Substance abusers find alternatives

l  Usha Drukpa, Thimphu

 

While the efforts of the Royal Bhutan Police (RBP) and agencies like the Bhutan Narcotics Control Agency (BNCA), in curbing substance abuse from source to consumers have almost cleaned the streets of Thimphu and other towns, abusers have found alternatives.  Making the challenge of curbing those who have jumped to these alternatives difficult is the fact that the country does not have kits to check ursine to ascertain consumption of these substances.

However, these substances are not new to Bhutan. Once considered as the substances abused by teenagers, due to the low price and accessibility, these are thinners, dendrites, correction fluid and even petrol. Though the government had issued directives to refrain the sale of these substances, it continues due to poor monitoring and awareness.

Few days back, a youth was spotted abusing thinner at the centenary park.  Caretaker of the park, Dorji, said that as the park is an alcohol, tobacco and drug free area, he immediately called the police. Though the alleged was taken by the police, no action could be taken due to lack of evidence, especially kits to check and confirm that the alleged had abused substances.

Meanwhile, abusers, especially school going children are on the rise. Seeking anonymity, a student of a school in Thimphu said that the crackdown by the RBP has opened new doors. “I used to hear friends discussing how they could buy spasmoproxypon (SP) as it was expensive. I believe one file (8 pieces) of the substance cost about Nu 300. Now, everyone seems to be bringing their own quota of correction fluid and others,” he said, adding that the toilets of his school smell of these substances. According to him, the most abused are sniffing Inhalants/solvents, glues and paint thinners.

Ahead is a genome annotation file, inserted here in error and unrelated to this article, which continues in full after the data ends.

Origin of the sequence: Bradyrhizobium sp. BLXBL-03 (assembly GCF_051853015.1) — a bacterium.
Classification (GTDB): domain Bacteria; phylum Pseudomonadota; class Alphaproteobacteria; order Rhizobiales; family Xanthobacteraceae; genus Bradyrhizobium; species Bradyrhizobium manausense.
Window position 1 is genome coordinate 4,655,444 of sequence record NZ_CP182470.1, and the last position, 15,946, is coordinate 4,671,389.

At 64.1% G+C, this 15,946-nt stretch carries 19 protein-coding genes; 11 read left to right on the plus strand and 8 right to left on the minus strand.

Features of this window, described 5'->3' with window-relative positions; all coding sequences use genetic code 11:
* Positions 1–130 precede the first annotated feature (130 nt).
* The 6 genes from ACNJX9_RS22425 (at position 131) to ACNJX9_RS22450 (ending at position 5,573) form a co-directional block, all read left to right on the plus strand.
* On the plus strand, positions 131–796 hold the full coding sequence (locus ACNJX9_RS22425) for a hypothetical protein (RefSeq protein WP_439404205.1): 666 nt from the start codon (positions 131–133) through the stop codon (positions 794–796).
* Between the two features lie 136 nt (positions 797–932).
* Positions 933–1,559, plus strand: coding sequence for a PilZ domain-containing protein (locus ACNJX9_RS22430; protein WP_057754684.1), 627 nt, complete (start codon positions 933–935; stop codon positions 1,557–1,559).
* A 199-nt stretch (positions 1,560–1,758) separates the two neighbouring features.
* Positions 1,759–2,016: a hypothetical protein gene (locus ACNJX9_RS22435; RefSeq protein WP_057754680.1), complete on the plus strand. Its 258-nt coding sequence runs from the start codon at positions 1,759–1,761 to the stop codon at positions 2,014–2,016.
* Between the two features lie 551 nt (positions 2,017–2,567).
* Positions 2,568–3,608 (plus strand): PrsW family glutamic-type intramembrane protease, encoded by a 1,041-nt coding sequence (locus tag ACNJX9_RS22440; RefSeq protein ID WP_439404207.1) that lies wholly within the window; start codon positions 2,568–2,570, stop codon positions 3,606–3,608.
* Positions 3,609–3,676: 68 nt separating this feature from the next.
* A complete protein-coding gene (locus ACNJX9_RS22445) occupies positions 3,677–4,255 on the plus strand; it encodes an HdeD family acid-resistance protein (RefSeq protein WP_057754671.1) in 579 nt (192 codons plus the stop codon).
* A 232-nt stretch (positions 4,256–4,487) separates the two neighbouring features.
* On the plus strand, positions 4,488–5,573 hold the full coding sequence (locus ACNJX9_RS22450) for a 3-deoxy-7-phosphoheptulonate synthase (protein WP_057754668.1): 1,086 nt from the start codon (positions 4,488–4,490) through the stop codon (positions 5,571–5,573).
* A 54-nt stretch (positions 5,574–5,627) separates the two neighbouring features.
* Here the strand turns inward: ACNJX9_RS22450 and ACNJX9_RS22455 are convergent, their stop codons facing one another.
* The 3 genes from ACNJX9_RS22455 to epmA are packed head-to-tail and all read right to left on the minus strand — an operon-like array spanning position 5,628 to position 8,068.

A recovering addict told The Journalist that from the lens of affects to one’s health “the glues” are the worst. “It kills your brain cells. You forget everything and to keep and maintain the kick, you have to inhale the substance continuously,” he said. Availability of the substances and ease of abusing are the pulling factors. “You can put or spray a little of these substances on your handkerchief and sniff even in the open. No one will know,” he said.

Plastic bags are also used to abuse these substances. For instance few drops of dendrite can be put into an airtight plastic bag. Abusers can then start sniffing and get the kick immediately. Sonam, who has abused almost all substances available in Bhutan says these substances are the gateway to other drugs. “Bhutan is a small place. Once you abuse these substances, you come in contact with people who abuse tablets, cough syrups and others. You are then lured into the new world,” he said.

Underlining that dendrites, correction fluids and similar substances call for continuous abuse, Sonam narrated how he used to always carry a handkerchief or a small towel smeared with the substances to class. “To ensure that the smell does not create a problem, I used to wear perfumes and I was called as the ‘Perfume Boy,’ he said.

The Journalist learnt that most hardware and stationary shops, including general shops sell these substances. Though, well established shops are aware that the substances can be abused and so refrain from selling these to all customers, especially the youth, sales persons of several shops, especially the general shops are not aware of these issues. When questioned if she was aware, a sales girl said no one educated her. “How will we know when no one tells us,” she questioned, admitting that in the past week, she sold several packets of dendrite and correction fluid. “Most were students and I thought that they needed it for their home works,” she said.

The health hazards of sniffing Inhalants/solvents, glues  and paint thinners are hypoxia (lack of oxygen) which can cause instant death and cardiac failure/ arrest.

In the long term, it will cause hearing loss, limb spasms and damage to the central nervous systems and brain. Serious, but potentially reversible, effects include liver and kidney damage and blood oxygen depletion. Death is generally caused by a very high concentration of fumes. These can be considered psychedelic drugs as it can cause visual and auditory hallucinations.

Meanwhile, a police officer said that the RBP is aware of the “new trend.” “Our policy for substance abuse is Zero Tolerance and we will eradicate this problem also,” he said.

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